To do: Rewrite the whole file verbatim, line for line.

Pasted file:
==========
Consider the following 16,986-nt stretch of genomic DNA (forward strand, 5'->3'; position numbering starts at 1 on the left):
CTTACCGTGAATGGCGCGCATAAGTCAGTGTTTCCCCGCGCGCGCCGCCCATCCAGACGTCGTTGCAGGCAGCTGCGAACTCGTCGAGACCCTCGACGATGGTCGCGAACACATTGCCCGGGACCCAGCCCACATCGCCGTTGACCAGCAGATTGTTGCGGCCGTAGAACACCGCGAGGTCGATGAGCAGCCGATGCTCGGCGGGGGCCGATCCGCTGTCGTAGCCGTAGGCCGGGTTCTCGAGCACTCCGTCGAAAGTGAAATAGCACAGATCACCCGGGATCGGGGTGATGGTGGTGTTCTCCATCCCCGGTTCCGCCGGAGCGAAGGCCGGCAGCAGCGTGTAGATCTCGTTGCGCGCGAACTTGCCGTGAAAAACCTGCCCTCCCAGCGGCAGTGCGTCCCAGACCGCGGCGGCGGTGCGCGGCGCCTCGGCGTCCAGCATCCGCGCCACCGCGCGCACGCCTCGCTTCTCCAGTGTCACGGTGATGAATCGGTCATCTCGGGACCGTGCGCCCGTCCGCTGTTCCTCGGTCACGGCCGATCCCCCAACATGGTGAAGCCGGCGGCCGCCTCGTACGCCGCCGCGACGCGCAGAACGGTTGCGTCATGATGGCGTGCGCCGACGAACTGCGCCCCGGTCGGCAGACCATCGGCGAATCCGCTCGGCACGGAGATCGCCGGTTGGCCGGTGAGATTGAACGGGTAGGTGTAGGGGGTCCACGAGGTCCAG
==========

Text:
Consider the following 16,986-nt stretch of genomic DNA (forward strand, 5'->3'; position numbering starts at 1 on the left):
CTTACCGTGAATGGCGCGCATAAGTCAGTGTTTCCCCGCGCGCGCCGCCCATCCAGACGTCGTTGCAGGCAGCTGCGAACTCGTCGAGACCCTCGACGATGGTCGCGAACACATTGCCCGGGACCCAGCCCACATCGCCGTTGACCAGCAGATTGTTGCGGCCGTAGAACACCGCGAGGTCGATGAGCAGCCGATGCTCGGCGGGGGCCGATCCGCTGTCGTAGCCGTAGGCCGGGTTCTCGAGCACTCCGTCGAAAGTGAAATAGCACAGATCACCCGGGATCGGGGTGATGGTGGTGTTCTCCATCCCCGGTTCCGCCGGAGCGAAGGCCGGCAGCAGCGTGTAGATCTCGTTGCGCGCGAACTTGCCGTGAAAAACCTGCCCTCCCAGCGGCAGTGCGTCCCAGACCGCGGCGGCGGTGCGCGGCGCCTCGGCGTCCAGCATCCGCGCCACCGCGCGCACGCCTCGCTTCTCCAGTGTCACGGTGATGAATCGGTCATCTCGGGACCGTGCGCCCGTCCGCTGTTCCTCGGTCACGGCCGATCCCCCAACATGGTGAAGCCGGCGGCCGCCTCGTACGCCGCCGCGACGCGCAGAACGGTTGCGTCATGATGGCGTGCGCCGACGAACTGCGCCCCGGTCGGCAGACCATCGGCGAATCCGCTCGGCACGGAGATCGCCGGTTGGCCGGTGAGATTGAACGGGTAGGTGTAGGGGGTCCACGAGGTCCAG